Reported 'Gas Leak' Emergency Turns Out to Be Stench of Strong-Smelling Fruit

On Friday, firefighters in the Australian capital of Canberra responded to reports of a smelly gas leak. However, when authorities discovered the odor's true source, they found something far less harmful: a pungent-smelling durian fruit.

Beloved in its native home of Southeast Asia, durian has been nicknamed "the king of fruits," reported The Spruce Eats. Featuring a creamy, custardy interior and spiky outer shell, durian is used in a range of sweet and savory applications, both raw and cooked. Its notoriously strong aroma, however, is divisive: the fruit has even been banned from public places and mass transit in some cities due to its intense smell, particularly when ripe.

Though the smell of durian varies according to one's personal taste, the fruit's reputation suggests that many—particularly Westerners—find the scent unpleasant. In fact, it's often "described as resembling dirty gym socks, rotten egg, cut onions, manure, and roadkill," said The Spruce Eats.

It is somewhat understandable, then, how the smell of durian could be mistaken for the distinctly sulphuric stench of a gas leak.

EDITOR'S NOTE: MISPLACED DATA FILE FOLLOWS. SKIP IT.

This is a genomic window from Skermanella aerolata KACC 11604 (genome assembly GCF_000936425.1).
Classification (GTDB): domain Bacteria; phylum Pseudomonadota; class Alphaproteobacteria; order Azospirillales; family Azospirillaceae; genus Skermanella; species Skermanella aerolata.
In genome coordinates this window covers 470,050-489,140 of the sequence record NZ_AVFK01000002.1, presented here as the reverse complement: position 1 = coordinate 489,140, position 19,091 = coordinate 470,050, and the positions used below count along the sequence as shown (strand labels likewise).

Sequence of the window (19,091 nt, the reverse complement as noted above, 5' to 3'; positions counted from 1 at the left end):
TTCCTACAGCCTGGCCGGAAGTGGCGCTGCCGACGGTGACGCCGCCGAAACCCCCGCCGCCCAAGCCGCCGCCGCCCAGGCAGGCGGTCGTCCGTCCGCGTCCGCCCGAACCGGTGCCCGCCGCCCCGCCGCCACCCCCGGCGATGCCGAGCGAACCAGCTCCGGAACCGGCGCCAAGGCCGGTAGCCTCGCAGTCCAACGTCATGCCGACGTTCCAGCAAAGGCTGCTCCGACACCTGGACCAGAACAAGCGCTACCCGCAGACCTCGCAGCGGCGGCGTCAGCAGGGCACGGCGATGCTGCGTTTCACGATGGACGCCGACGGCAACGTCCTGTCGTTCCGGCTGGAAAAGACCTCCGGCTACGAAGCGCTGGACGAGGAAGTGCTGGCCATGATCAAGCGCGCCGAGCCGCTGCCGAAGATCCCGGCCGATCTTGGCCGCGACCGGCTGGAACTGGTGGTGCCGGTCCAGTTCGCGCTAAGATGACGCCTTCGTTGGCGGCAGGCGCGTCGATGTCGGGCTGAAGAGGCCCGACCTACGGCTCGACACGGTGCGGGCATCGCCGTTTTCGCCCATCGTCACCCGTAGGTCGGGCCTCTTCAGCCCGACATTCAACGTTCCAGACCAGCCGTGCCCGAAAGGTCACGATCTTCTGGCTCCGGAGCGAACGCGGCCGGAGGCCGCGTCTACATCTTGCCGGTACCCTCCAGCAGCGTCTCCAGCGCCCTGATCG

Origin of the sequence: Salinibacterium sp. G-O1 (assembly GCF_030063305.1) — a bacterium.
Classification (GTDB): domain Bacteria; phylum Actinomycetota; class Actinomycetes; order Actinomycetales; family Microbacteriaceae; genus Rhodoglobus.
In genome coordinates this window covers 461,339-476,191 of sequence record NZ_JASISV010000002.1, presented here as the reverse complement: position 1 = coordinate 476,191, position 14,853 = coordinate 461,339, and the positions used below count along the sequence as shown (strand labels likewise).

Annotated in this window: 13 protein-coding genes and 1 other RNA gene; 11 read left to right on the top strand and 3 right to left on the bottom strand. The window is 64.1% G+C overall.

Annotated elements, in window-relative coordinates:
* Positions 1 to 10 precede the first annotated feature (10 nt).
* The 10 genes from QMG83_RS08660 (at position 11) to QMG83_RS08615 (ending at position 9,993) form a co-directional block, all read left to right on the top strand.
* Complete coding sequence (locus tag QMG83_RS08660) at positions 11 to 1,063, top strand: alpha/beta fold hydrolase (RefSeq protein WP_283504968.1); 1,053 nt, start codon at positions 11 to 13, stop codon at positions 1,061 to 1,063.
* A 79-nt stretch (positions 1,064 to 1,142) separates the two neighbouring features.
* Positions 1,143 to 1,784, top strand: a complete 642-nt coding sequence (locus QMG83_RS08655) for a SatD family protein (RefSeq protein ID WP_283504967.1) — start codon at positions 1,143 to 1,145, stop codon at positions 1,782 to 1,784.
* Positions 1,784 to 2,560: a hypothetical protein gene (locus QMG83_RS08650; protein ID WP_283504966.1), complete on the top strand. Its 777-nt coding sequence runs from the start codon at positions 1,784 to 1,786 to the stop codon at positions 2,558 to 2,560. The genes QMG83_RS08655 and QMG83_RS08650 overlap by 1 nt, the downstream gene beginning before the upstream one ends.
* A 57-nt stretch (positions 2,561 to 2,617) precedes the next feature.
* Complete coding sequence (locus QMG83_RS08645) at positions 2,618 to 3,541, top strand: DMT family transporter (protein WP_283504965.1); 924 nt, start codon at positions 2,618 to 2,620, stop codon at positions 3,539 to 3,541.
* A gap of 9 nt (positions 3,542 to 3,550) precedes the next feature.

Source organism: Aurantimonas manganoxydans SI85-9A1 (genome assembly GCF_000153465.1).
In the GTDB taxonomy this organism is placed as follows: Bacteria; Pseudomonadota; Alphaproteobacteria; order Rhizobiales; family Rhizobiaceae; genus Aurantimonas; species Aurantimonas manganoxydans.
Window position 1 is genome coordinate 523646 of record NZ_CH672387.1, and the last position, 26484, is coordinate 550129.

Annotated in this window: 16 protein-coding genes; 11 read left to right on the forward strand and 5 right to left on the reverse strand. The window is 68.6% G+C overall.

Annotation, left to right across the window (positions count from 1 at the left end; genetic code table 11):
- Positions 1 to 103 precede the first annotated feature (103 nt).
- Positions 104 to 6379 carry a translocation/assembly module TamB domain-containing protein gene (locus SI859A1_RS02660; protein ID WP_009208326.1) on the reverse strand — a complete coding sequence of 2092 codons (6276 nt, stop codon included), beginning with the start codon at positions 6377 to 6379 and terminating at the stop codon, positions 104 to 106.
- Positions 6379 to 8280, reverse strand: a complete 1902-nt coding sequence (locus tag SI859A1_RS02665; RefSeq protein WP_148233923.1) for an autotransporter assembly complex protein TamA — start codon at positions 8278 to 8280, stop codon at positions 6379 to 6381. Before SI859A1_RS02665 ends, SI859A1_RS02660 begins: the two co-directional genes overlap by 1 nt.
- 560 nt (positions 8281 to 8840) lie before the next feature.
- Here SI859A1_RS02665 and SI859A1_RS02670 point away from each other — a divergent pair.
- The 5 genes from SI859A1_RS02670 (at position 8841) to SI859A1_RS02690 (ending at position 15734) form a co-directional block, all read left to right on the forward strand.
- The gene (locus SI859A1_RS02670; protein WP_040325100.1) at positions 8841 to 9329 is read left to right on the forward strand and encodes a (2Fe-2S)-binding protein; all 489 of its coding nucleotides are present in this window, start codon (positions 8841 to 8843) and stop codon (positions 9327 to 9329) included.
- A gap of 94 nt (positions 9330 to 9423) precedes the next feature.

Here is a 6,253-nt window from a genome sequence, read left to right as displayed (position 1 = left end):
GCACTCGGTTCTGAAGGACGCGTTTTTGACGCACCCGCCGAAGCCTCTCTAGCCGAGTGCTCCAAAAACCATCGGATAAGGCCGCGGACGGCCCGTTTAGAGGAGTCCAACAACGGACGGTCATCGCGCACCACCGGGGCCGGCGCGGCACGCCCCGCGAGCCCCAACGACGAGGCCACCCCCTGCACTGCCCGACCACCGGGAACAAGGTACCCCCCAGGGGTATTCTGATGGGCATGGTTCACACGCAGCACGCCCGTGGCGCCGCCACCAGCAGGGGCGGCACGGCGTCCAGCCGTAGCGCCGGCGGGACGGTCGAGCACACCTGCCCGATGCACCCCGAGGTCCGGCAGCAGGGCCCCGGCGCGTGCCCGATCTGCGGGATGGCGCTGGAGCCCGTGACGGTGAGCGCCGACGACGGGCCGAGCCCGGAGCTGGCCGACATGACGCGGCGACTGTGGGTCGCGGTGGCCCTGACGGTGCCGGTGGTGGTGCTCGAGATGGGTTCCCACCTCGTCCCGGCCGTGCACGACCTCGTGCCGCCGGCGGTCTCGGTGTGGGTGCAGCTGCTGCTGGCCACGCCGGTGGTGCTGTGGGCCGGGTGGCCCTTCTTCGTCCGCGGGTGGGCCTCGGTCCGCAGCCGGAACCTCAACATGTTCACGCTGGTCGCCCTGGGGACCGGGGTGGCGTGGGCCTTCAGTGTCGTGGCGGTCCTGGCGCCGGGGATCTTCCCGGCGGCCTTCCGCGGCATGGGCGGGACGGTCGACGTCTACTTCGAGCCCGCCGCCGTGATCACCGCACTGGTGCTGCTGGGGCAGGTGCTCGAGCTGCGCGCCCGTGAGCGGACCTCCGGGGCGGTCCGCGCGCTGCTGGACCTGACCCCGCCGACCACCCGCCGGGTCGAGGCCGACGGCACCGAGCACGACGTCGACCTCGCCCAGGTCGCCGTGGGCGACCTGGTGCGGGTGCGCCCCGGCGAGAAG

Durian Fruit
A durian fruit in Australia's capital city caused a panic after being mistaken for a gas leak. Durian fruits displayed at a roadside shop, 2015. MOHD RASFAN/AFP/Getty Images

According to The Straits Times, the Friday incident saw first responders rushing to investigate the feared gas leak at a store within a small shopping precinct. Meanwhile, they advised the public to stay clear of the area.

After a substantial search, firefighters had still not found evidence of a gas leak. Instead, they found the true culprit—the signature scent of a durian fruit.

Canberra's emergency services confirmed the discovery in a statement, per The Straits Times: "After an hour on scene, the owner of a tenancy above the shops advised of the potential source of the incident."

"It was not a gas leak, but in fact a durian fruit," they explained. "The fruit gives off a very pungent smell and can waft some distance."

The ordeal on Friday is the most recent example of what is actually a relatively common mistake. In 2018, also in Australia, a total of 600 students and teachers were forced to evacuate their university after an unpleasant smell prompted fears of a gas leak. The odor, however, came from a rotting durian fruit that had been forgotten in a cupboard.

Last year, CNN reported a similar incident in which a German post office was evacuated due to a mysteriously smelly package. Twelve postal workers received medical treatment, and six were taken to a hospital as a precautionary measure. The package, containing four Thai durians, was eventually delivered to its intended recipient.